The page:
Mr Putin’s remarks during the talks with Modi echoed comments the Russian leader made during Thursday’s meeting with Chinese president Xi Jinping when Mr Putin thanked him for his government’s “balanced position” on the Ukraine war, while adding that he was ready to discuss China’s unspecified “concerns” about Ukraine.

Speaking to reporters on Friday, Mr Putin said he and Mr Xi had “discussed what we should do in the current conditions to efficiently counter unlawful restrictions” imposed by the West.

The European Union, the United States and other Western nations have put sanctions on Russian energy due to the war in Ukraine.

Mr Xi, in a statement released by his government, expressed support for Russia’s “core interests” but also expressed an interest in working together to “inject stability” into world affairs.

China’s relations with Washington, Europe, Japan and India have been strained by disputes about technology, security, human rights and territory.

Zhang Lihua, an international relations expert at Tsinghua University, said the reference to stability “is mainly related to China-US relations”, adding that “the United States has been using all means to suppress China, which forced China to seek cooperation with Russia”.

China and India have refused to join Western sanctions against Russia over its war in Ukraine while increasing their purchases of Russian oil and gas, helping Moscow offset the financial restrictions imposed by the US and its allies.

Mr Putin also met with Turkish president Recep Tayyip Erdogan to discuss bolstering economic cooperation and regional issues, including a July deal brokered by Turkey and the United Nations that allowed Ukrainian grain exports to resume from the country’s Black Sea ports.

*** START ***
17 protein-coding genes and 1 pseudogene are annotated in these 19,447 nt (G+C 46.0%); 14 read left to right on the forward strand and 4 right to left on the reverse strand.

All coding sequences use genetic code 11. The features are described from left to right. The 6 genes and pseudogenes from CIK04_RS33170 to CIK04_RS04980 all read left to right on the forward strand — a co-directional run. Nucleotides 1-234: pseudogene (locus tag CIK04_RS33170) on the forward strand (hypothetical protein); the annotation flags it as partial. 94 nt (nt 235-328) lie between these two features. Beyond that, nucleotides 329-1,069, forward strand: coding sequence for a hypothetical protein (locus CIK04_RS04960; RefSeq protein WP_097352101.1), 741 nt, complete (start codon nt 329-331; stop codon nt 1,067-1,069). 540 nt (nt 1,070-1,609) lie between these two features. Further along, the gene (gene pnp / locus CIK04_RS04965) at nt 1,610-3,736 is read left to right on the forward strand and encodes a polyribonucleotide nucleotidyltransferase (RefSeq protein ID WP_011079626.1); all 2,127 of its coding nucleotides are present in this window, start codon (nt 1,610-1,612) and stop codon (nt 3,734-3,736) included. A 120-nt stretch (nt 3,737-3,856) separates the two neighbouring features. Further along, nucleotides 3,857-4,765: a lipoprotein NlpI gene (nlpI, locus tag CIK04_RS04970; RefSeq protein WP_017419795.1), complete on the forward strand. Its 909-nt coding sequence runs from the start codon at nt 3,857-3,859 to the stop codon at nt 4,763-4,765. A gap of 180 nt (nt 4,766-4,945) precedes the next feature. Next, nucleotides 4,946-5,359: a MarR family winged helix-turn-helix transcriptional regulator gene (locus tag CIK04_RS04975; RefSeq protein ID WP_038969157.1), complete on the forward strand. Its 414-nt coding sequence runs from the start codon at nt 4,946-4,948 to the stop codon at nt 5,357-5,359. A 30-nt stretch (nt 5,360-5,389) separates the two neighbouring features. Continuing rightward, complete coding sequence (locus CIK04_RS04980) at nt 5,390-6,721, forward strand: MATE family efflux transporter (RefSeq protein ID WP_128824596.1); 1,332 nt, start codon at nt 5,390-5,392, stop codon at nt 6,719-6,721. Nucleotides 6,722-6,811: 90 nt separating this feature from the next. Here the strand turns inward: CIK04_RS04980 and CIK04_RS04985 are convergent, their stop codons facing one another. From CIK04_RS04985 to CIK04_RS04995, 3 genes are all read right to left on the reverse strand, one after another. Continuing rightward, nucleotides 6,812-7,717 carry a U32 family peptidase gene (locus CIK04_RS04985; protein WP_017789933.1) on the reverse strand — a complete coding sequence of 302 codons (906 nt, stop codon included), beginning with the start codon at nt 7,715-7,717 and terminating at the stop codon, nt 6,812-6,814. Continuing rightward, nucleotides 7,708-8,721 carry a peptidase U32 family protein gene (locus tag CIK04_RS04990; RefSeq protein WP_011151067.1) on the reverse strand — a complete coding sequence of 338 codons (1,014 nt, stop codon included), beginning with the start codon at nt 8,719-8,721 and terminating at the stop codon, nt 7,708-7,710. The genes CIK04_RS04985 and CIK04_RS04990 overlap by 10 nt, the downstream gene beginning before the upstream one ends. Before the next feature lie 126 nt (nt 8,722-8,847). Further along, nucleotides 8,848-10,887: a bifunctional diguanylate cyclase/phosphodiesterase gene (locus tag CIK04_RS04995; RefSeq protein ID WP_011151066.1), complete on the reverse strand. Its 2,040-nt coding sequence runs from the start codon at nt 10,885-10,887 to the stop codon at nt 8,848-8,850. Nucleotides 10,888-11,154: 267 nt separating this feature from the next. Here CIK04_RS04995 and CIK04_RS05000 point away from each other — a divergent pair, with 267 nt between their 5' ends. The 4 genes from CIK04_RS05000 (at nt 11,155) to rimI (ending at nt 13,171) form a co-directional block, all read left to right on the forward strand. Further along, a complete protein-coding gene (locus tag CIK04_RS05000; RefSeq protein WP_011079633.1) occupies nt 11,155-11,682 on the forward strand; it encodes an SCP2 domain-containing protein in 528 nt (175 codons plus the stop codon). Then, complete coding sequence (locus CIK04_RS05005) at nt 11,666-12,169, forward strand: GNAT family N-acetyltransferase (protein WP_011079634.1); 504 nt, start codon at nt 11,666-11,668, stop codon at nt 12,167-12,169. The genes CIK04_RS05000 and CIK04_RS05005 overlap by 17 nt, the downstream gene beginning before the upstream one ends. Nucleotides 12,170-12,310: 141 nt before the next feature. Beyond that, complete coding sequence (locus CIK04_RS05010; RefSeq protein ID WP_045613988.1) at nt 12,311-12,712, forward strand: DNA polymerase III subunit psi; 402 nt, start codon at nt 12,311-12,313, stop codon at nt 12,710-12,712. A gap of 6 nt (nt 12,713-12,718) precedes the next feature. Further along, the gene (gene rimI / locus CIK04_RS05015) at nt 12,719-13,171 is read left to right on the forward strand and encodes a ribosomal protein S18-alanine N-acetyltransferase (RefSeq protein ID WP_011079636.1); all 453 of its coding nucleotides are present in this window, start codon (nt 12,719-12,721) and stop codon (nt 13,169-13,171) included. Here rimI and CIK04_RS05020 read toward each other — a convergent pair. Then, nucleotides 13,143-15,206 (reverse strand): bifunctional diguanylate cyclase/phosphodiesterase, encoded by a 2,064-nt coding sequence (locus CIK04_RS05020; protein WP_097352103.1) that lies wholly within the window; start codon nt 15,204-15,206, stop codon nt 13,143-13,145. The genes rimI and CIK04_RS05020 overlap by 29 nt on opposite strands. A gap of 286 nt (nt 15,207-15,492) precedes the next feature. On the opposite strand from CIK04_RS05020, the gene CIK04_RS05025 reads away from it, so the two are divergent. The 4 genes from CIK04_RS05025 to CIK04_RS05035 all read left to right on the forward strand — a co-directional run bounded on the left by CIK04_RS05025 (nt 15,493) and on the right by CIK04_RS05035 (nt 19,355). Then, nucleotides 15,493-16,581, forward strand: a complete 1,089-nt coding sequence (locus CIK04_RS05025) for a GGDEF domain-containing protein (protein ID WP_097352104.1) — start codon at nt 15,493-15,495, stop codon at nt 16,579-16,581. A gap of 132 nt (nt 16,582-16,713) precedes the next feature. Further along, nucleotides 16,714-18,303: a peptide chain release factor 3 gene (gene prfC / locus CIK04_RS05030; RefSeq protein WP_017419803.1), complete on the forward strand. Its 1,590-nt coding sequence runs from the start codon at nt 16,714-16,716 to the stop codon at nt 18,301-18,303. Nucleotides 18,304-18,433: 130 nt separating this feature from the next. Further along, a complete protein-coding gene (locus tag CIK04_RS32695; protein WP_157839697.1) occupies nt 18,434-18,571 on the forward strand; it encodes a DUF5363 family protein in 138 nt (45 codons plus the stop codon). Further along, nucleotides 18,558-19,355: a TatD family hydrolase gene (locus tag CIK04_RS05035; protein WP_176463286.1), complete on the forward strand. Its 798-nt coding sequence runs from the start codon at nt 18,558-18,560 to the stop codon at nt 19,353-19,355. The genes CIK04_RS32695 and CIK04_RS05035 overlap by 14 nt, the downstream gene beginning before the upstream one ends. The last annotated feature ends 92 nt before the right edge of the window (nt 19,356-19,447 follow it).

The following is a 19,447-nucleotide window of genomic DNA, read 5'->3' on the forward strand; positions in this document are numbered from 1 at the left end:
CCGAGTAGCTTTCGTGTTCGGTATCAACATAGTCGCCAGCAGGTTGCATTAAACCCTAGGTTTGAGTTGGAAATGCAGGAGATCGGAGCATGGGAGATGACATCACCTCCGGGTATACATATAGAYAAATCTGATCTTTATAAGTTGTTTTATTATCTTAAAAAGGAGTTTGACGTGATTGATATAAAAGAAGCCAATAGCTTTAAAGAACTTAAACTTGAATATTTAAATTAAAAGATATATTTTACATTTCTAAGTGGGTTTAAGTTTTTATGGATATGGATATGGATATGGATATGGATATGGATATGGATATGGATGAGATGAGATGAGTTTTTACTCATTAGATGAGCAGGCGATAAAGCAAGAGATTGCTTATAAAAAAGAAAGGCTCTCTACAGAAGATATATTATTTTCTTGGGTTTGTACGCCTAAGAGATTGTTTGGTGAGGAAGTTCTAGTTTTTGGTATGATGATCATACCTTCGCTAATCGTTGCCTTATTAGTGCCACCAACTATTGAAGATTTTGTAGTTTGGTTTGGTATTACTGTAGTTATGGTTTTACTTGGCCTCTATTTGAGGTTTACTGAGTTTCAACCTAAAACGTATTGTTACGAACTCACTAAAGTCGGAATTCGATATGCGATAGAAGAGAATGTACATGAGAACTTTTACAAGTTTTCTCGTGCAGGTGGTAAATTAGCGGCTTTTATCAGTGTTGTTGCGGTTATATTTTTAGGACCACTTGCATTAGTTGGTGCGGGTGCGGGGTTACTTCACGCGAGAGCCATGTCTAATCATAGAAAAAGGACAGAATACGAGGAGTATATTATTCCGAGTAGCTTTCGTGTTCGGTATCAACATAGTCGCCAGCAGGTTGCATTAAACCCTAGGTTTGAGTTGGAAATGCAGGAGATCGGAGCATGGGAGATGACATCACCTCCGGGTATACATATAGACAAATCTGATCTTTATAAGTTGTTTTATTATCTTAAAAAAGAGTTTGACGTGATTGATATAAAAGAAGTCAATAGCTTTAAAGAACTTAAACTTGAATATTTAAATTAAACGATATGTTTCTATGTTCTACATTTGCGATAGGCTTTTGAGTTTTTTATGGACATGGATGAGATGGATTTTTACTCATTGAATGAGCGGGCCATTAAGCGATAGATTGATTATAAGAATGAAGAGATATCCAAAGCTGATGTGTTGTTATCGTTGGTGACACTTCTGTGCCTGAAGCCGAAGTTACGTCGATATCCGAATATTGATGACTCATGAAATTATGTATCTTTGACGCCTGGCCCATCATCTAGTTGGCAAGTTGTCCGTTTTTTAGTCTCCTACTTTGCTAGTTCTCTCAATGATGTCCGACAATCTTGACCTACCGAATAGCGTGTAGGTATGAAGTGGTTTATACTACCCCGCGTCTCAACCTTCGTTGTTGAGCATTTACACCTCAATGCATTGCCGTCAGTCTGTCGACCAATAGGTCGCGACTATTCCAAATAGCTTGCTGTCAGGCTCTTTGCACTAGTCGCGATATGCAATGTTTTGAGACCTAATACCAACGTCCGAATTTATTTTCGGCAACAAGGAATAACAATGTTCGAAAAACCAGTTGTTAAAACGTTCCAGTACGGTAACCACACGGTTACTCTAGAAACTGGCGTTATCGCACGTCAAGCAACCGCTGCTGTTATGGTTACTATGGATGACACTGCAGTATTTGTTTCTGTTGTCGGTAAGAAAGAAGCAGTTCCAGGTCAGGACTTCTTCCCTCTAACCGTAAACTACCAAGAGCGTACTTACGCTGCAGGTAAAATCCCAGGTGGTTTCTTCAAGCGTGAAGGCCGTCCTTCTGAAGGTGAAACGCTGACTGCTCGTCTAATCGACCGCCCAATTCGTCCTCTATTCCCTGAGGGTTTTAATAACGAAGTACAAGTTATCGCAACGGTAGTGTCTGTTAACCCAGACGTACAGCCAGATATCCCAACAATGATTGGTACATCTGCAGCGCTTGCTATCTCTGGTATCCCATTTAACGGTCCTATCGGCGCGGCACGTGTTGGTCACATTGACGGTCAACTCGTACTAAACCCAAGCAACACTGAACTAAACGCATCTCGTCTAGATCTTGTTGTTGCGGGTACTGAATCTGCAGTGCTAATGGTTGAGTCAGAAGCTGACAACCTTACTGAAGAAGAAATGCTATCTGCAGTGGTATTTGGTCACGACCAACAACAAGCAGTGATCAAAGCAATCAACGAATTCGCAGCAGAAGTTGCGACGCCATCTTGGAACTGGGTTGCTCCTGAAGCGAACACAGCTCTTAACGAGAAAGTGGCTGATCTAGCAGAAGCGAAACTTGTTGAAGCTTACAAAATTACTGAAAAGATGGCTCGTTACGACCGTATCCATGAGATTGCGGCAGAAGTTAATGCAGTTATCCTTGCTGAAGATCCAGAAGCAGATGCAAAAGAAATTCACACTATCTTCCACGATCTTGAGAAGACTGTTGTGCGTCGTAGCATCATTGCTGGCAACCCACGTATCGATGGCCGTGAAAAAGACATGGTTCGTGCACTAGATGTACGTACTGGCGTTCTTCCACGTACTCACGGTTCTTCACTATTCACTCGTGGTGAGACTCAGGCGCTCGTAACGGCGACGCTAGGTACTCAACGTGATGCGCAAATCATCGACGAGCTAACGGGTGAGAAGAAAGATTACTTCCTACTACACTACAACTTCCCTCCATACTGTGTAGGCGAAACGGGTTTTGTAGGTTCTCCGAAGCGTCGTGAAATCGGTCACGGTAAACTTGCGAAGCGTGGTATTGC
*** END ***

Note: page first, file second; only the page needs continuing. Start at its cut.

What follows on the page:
Speaking at the SCO summit on Friday, Mr Xi warned his Central Asian neighbours not to allow outsiders to destabilise them.

The warning reflects Beijing’s anxiety that Western support for democracy and human rights activists is a plot to undermine Mr Xi’s ruling Communist Party and other authoritarian governments.

“We should prevent external forces from instigating a colour revolution,” Mr Xi said in a speech to the leaders of SCO member nations, referring to protests that toppled unpopular regimes in the former Soviet Union and the Middle East.

Mr Xi offered to train 2,000 police officers, to set up a regional counter-terrorism training centre and to “strengthen law enforcement capacity building”.

His comments echoed longstanding Russian grievances about the colour-coded democratic uprisings in several ex-Soviet nations that the Kremlin viewed as instigated by the US and its allies.

Mr Xi is promoting a “Global Security Initiative” announced in April following the formation of the Quad group by the US, Japan, Australia and India in response to Beijing’s more assertive foreign policy.

US officials complain it echoes Russian arguments in support of Moscow’s actions in Ukraine.

Central Asia is part of China’s multibillion-dollar Belt and Road Initiative to expand trade by building ports, railways and other infrastructure across an arc of dozens of countries from the South Pacific through Asia to the Middle East, Europe and Africa.

The Shanghai Cooperation Organisation was formed by Russia and China as a counterweight to US influence.

The group also includes India, Pakistan and the four ex-Soviet Central Asian nations of Kazakhstan, Kyrgyzstan, Tajikistan and Uzbekistan.

Iran is on track to receive full membership.